Posted by Pastoral Musings on 20th December 2011
Perhaps it is those who insist that the only way to really celebrate and appreciate Christmas is to treat the infancy stories as factual, historical accounts, who are posing the biggest threat to faith, if what we mean is a mature faith.
The Grinch discovered that Christmas in Whoville wasn’t something that could be stolen. I wish those reading this a Merry Christmas, and the discovery of a meaning to Christmas that does not disappear as a result of historical or other scholarly analysis.
Note that McGrath seems to think that those of us who accept the Gospel accounts of the birth of Christ as historical are immature in our faith.
The reply on Triablogue ends in this manner,
McGrath puts forward a highly unlikely reading of Luke’s gospel, one that’s contradicted by a large amount of internal and external evidence. He keeps referring to scholarship in the process, even though the view of Luke he’s describing is rejected by most scholars. He then appeals to dubious readings of passages like Matthew 2:1 and Luke 2:39, which require reading unsupported assumptions into the text. Then, without addressing counterarguments to his objections or the arguments for a conservative view of the infancy narratives, he refers to the immaturity of the people he’s criticizing.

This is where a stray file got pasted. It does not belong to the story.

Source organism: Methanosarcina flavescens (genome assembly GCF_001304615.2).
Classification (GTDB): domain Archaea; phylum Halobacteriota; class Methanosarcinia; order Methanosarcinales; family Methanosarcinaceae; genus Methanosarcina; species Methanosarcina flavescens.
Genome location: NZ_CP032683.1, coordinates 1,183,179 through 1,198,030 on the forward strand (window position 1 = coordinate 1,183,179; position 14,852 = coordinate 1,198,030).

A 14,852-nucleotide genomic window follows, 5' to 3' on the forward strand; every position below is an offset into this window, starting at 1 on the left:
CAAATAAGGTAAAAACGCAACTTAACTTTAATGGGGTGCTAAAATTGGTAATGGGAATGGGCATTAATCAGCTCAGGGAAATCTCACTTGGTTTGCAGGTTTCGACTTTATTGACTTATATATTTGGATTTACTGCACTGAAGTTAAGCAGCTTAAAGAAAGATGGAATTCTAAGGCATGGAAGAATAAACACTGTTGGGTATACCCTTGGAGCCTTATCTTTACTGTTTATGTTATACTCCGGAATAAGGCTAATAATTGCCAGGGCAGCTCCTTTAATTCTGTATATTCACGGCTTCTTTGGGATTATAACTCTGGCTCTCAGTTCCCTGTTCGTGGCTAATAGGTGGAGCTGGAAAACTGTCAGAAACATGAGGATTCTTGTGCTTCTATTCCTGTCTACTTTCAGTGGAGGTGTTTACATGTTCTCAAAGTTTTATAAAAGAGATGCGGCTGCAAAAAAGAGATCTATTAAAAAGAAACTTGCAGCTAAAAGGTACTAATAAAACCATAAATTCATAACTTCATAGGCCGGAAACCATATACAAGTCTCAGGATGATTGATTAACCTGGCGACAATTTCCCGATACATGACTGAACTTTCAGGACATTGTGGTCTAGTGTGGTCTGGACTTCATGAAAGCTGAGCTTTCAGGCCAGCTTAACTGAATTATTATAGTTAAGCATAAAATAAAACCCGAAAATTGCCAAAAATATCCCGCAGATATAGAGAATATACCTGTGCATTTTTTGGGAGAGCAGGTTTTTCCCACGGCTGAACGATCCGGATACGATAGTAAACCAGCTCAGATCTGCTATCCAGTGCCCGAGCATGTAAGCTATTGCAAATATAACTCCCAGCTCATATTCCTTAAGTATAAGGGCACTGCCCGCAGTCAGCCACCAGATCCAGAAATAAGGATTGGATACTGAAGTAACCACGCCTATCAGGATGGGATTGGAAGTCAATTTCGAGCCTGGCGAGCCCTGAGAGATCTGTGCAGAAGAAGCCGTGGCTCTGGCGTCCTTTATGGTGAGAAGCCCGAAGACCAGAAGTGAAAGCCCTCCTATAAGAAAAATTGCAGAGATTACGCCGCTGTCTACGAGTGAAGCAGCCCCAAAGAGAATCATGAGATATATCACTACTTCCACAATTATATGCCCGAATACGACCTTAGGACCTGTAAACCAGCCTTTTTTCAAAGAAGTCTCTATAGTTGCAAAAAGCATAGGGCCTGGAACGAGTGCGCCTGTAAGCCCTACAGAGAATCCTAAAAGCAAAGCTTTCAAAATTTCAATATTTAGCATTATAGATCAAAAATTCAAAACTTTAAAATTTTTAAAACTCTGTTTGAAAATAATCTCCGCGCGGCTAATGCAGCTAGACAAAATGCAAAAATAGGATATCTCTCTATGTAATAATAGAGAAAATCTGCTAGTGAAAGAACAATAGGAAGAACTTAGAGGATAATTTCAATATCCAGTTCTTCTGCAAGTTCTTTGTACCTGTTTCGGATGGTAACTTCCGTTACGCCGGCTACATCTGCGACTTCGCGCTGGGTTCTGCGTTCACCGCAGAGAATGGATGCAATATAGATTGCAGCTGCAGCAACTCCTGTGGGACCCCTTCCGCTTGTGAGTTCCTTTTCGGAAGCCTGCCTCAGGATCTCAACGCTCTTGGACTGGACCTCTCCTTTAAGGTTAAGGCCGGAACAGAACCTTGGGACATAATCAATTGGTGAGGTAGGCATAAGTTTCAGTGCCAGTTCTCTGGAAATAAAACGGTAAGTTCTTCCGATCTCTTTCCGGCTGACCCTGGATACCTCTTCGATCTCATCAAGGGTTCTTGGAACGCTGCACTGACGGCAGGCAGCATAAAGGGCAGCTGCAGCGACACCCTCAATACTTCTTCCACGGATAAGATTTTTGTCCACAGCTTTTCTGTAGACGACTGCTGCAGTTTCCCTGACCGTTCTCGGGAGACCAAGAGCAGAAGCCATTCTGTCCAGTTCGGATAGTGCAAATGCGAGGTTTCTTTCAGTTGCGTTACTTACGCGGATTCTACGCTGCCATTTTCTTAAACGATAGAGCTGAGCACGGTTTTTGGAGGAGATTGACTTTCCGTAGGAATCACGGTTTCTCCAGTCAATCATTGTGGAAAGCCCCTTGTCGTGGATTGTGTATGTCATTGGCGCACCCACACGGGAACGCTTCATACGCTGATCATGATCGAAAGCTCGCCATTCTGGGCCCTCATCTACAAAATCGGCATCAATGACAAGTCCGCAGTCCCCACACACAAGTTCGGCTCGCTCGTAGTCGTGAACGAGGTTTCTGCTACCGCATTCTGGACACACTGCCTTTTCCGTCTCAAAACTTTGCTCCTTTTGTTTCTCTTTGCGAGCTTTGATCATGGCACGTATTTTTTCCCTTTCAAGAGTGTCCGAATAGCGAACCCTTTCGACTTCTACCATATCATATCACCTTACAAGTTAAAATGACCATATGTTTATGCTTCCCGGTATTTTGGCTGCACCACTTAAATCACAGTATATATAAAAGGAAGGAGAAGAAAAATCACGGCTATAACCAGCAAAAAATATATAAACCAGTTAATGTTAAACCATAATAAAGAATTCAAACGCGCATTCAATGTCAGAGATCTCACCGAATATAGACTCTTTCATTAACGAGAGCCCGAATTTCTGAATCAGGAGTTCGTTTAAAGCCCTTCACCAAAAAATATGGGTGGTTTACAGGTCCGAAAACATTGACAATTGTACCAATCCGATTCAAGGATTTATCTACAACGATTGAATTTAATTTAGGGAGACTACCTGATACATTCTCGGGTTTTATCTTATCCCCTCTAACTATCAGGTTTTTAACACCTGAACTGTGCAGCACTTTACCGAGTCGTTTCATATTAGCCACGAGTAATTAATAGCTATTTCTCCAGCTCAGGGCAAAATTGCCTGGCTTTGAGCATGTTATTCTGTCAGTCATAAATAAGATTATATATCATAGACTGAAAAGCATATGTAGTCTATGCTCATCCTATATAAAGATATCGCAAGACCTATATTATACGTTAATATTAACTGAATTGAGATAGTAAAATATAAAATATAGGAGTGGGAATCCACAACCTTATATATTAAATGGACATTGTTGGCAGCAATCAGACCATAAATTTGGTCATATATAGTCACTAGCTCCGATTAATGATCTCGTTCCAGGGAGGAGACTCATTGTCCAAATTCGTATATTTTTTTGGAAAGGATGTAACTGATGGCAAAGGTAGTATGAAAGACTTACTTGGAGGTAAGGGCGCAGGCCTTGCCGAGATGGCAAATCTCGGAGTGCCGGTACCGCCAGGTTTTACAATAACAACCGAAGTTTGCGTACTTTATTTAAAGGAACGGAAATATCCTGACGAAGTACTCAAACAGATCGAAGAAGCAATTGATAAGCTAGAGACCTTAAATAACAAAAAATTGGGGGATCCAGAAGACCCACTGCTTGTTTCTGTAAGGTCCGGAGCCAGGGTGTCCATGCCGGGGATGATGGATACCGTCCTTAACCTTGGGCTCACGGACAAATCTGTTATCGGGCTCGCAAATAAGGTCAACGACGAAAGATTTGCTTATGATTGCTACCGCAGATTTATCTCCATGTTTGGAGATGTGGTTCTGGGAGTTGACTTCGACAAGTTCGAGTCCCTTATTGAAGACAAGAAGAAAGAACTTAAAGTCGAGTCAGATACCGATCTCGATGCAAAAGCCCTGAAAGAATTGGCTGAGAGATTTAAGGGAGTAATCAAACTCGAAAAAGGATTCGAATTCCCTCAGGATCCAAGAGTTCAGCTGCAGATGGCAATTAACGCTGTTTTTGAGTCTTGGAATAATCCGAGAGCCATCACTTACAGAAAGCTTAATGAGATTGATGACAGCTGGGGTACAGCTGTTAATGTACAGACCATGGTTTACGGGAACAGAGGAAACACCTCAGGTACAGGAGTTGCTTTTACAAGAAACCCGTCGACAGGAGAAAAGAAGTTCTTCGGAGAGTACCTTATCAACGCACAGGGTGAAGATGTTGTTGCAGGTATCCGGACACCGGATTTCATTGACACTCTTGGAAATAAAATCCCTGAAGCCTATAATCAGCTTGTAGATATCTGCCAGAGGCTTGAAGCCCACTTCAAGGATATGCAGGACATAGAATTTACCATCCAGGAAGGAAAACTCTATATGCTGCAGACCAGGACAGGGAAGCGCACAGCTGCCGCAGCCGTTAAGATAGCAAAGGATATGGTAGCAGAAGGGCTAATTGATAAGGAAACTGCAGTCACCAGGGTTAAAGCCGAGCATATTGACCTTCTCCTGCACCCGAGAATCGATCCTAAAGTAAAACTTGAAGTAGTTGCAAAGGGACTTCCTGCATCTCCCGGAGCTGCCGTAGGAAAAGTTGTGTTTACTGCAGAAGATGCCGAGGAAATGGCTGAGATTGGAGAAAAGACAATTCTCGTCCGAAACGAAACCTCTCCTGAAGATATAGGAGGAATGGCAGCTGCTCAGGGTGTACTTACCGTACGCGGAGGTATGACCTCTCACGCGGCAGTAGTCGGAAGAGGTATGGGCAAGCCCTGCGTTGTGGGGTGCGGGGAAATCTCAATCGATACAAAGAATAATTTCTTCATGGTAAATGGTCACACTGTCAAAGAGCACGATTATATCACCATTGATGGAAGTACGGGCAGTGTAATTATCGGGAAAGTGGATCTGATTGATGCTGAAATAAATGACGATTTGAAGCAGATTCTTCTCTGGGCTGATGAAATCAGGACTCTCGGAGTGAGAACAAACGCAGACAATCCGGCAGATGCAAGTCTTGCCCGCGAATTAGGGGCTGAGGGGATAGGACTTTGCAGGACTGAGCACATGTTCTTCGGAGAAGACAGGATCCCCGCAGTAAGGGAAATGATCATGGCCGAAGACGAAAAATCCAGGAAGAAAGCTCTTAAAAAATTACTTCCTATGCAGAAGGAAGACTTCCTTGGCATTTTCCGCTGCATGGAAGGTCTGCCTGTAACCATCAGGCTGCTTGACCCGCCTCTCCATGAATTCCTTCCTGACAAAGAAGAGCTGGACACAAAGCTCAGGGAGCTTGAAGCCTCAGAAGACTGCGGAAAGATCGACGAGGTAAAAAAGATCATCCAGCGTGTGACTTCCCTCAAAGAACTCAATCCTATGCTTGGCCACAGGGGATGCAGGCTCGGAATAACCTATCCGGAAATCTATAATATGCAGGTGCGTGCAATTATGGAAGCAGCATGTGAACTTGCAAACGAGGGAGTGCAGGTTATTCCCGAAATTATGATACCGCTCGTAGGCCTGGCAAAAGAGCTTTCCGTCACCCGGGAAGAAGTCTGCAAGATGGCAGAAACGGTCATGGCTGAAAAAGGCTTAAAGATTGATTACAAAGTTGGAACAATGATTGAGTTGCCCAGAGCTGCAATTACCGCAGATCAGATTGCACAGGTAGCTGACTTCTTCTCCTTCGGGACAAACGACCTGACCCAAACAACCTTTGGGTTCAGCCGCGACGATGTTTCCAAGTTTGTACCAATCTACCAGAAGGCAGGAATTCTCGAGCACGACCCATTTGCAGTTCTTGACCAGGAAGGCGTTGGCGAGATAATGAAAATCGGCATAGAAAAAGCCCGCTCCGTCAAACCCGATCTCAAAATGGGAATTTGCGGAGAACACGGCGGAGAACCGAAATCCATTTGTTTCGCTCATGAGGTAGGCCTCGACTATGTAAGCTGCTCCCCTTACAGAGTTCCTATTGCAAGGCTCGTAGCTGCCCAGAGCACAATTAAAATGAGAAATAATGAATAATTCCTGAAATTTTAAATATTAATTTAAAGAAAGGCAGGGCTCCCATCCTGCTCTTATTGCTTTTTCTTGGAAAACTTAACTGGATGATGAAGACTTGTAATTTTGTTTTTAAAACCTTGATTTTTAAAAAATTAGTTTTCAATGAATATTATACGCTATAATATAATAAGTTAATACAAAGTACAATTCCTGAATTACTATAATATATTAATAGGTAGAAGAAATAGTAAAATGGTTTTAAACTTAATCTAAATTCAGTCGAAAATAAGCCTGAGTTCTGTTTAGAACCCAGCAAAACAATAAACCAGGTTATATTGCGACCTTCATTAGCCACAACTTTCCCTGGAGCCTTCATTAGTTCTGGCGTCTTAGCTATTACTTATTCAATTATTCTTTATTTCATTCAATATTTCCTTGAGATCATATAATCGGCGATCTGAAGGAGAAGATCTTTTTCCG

This reminds me of a discussion last year regarding Quirinius and the census of his day. Yes, the ghost of Christmas past has reared his ugly head again, only to remind us that there are those out there who seem to glory in denying the truthfulness of the Scriptures.
Not only is there a problem in that McGrath denies the veracity of God’s Word, but there’s the problem of scholarship in that McGrath doesn’t interact with the fact that there are plausible explanations for the alleged problems that he sees.
I would recommend that Dr. McGrath consider the words of B.B. Warfield, who said,
…it is a reasonable principle, recognized among critics of secular historians, that two writers must not be held to be contradictory where any natural mode of harmonizing can be imagined. Otherwise it amounts to holding that we know fully and thoroughly all facts of the case, – better even than eye-witnesses seem ever to know them.
Warfield, Works vol 1 pg 417
There is nothing immature about accepting the truthfulness of God’s Word. Nothing at all.